Monday, July 28, 2008


H.D. Lewis on Specified Complexity

A quote that caught my eye in H.D. Lewis' Philosophy of Religion: A Concise Introduction, (The English Universities Press, 1965), p. 306:

'...some prayers are not worthy ones, it may not be God's will to grant all that we ask... This would make it sensible to believe in petitionary prayer while allowing that many prayers are not granted. But it would not make it plausible to appeal to apparent instances of answer to prayer as a way of proving, in the first place, that God acts in this way. The reference to prayer does none the less give us a clue. For what we plainly need is some concomitance of events which seem to defy explanation in the ordinary way and of some religious factor...' (my italics)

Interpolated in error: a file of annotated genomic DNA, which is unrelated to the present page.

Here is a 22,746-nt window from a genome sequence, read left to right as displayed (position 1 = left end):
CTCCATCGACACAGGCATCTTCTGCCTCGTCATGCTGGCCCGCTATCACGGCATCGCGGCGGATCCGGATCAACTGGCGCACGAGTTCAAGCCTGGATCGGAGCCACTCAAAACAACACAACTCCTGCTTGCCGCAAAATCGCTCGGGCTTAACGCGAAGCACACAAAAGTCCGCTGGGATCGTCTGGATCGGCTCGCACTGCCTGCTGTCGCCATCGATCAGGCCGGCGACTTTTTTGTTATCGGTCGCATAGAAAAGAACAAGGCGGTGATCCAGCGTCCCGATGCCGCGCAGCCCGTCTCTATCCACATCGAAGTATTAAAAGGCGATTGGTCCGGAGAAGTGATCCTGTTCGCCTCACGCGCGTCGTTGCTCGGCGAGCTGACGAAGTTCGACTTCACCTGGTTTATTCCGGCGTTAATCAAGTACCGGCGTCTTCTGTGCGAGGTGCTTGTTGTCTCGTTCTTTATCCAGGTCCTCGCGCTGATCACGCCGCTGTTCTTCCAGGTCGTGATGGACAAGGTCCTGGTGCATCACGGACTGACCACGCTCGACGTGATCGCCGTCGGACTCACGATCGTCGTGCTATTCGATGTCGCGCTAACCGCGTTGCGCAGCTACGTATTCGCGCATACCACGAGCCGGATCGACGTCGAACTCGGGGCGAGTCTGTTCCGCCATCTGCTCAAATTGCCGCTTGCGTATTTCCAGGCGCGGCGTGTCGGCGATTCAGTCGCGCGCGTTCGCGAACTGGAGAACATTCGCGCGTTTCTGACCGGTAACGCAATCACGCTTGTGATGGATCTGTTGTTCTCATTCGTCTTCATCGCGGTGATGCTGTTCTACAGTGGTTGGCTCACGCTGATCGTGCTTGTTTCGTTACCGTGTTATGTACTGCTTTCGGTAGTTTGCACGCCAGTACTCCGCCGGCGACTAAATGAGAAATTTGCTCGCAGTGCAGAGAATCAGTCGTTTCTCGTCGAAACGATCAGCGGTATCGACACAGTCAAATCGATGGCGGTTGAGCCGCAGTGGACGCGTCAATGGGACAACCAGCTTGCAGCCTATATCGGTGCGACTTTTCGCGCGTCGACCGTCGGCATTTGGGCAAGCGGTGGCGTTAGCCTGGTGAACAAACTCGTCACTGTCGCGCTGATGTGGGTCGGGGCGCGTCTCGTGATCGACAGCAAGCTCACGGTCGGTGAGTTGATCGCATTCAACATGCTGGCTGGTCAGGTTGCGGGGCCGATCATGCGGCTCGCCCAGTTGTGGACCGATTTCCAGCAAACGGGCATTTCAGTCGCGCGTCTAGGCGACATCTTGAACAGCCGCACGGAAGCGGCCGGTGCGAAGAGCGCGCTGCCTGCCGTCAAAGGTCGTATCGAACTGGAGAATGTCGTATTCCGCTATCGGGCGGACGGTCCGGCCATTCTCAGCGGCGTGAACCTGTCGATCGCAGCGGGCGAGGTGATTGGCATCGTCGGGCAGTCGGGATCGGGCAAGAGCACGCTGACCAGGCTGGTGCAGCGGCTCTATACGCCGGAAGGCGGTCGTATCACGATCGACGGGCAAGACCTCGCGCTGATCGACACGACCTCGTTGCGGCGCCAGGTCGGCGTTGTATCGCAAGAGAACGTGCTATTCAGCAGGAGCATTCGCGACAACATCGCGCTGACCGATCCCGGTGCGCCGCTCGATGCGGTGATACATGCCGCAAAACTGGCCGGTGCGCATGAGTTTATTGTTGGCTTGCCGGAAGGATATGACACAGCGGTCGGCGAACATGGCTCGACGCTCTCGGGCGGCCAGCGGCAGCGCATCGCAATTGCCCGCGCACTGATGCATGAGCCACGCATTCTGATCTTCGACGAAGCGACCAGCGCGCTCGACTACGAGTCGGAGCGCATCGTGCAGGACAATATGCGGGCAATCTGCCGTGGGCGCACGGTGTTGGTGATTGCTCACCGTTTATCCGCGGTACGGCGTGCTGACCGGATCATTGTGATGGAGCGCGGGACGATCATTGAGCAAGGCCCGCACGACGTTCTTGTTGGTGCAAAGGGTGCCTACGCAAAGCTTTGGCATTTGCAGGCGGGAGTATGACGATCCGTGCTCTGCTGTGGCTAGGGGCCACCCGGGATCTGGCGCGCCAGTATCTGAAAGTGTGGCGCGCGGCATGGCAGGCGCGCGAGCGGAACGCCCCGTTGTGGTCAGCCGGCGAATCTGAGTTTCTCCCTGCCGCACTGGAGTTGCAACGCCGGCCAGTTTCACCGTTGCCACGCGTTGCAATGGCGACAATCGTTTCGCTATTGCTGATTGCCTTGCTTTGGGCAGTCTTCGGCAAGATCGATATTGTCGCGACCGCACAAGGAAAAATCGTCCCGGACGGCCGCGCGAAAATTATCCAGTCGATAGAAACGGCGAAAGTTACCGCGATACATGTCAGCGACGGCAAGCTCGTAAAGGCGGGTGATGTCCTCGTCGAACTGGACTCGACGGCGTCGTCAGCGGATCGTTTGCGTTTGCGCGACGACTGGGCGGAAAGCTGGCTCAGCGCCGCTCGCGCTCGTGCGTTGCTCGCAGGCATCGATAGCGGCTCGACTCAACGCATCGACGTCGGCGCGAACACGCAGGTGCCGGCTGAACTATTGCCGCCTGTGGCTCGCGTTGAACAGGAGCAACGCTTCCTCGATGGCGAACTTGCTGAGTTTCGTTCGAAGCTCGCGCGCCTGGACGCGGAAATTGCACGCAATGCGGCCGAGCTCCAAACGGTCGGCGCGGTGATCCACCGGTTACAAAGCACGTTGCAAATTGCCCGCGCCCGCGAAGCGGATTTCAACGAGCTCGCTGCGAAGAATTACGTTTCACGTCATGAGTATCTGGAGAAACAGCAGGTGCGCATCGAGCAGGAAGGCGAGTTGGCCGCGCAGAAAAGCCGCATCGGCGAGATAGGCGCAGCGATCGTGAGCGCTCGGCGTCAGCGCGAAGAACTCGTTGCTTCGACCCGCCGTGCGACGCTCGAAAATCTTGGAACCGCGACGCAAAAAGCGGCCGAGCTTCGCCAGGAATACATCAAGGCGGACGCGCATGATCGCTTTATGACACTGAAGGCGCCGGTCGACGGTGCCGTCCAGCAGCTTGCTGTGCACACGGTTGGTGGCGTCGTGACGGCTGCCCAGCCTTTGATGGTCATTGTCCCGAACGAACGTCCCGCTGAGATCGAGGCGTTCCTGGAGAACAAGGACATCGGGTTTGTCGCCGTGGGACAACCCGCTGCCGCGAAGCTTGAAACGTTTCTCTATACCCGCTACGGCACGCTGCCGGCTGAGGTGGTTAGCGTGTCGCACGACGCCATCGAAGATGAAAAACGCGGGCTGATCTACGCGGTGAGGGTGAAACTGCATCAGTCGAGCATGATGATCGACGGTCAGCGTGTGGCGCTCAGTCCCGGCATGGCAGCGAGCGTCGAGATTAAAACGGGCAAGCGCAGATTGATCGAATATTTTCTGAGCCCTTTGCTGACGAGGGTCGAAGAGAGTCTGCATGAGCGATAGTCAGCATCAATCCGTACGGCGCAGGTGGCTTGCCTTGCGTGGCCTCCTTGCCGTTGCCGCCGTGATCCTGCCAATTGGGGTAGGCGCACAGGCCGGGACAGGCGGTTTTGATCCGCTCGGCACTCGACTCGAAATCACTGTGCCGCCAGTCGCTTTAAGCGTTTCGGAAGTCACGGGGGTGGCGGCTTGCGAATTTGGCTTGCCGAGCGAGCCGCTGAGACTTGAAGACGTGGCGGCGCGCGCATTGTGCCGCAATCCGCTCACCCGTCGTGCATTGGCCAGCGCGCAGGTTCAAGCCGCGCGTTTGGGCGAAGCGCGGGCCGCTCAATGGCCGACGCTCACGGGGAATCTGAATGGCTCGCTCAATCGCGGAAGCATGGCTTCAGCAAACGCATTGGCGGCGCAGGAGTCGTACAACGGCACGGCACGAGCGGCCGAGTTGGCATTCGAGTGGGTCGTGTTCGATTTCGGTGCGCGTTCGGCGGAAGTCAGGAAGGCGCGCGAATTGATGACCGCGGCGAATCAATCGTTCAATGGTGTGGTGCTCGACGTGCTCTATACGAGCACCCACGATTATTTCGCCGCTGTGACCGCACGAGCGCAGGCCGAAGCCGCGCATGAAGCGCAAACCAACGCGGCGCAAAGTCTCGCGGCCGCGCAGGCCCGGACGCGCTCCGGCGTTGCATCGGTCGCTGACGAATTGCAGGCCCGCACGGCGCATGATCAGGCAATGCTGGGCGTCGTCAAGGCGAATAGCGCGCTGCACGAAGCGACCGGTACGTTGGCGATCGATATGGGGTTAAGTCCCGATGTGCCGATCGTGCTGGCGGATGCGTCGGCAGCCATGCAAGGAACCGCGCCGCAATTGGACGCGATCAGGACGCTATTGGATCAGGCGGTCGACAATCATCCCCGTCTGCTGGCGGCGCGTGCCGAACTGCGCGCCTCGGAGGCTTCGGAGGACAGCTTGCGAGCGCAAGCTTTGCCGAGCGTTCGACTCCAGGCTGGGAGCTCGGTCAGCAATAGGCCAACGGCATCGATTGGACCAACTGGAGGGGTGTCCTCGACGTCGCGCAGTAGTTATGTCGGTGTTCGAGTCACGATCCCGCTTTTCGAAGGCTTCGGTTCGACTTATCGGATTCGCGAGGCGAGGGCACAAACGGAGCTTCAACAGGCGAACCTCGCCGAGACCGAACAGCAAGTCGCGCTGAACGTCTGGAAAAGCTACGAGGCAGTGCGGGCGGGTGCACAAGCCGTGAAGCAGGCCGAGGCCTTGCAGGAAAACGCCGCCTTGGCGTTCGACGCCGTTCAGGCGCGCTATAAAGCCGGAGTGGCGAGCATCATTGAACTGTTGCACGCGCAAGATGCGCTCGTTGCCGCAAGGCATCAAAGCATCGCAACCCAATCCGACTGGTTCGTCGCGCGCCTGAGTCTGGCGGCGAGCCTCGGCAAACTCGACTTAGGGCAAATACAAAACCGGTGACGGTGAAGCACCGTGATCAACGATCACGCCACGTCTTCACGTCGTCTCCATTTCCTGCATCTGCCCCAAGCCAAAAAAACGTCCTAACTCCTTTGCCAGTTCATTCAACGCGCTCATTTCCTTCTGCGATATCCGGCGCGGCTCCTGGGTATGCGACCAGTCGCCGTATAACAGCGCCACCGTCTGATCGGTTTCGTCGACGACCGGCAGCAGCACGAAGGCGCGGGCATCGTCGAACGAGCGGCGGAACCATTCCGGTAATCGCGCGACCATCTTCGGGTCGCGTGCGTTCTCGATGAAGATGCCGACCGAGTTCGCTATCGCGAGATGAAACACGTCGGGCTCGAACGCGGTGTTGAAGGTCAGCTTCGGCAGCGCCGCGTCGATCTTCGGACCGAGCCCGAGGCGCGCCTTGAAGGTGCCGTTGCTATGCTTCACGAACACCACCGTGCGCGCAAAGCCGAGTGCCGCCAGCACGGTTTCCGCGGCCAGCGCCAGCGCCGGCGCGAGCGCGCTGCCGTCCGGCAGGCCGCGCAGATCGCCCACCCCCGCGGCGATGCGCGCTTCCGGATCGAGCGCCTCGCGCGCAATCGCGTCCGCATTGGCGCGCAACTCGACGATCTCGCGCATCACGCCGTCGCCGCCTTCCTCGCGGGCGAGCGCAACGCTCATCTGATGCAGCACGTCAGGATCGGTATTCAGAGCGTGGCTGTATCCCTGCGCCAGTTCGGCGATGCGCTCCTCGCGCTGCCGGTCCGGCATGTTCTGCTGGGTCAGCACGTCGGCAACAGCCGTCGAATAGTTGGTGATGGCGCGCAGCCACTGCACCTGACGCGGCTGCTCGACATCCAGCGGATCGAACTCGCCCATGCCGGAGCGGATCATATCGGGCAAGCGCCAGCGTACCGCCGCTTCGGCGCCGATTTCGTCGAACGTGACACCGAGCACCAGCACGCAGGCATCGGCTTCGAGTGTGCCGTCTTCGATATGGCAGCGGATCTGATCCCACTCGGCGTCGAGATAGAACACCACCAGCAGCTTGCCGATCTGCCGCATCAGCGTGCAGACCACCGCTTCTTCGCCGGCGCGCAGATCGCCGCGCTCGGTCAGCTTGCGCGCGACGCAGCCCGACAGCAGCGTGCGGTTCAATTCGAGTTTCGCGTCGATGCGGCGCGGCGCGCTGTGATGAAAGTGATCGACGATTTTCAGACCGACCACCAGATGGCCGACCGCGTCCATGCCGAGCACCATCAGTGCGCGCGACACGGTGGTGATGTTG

Sounds like H.D. Lewis was groping for the notion of 'specified complexity' to me - yet another example of the widespread support for CSI as a design detection criterion, at least at the intuitive level, among non Intelligent Design scholars.

I'd have to disagree with Lewis about the applicability to prayer - CSI is just what scientists are looking for when they conduct double-blind experiments on prayer for healing. In theory at least such prayer experiments could discover evidence of intelligent design! Indeed, while some such studies find no such effect, some do, and a meta-analysis of such studies show a small but measurable effect.

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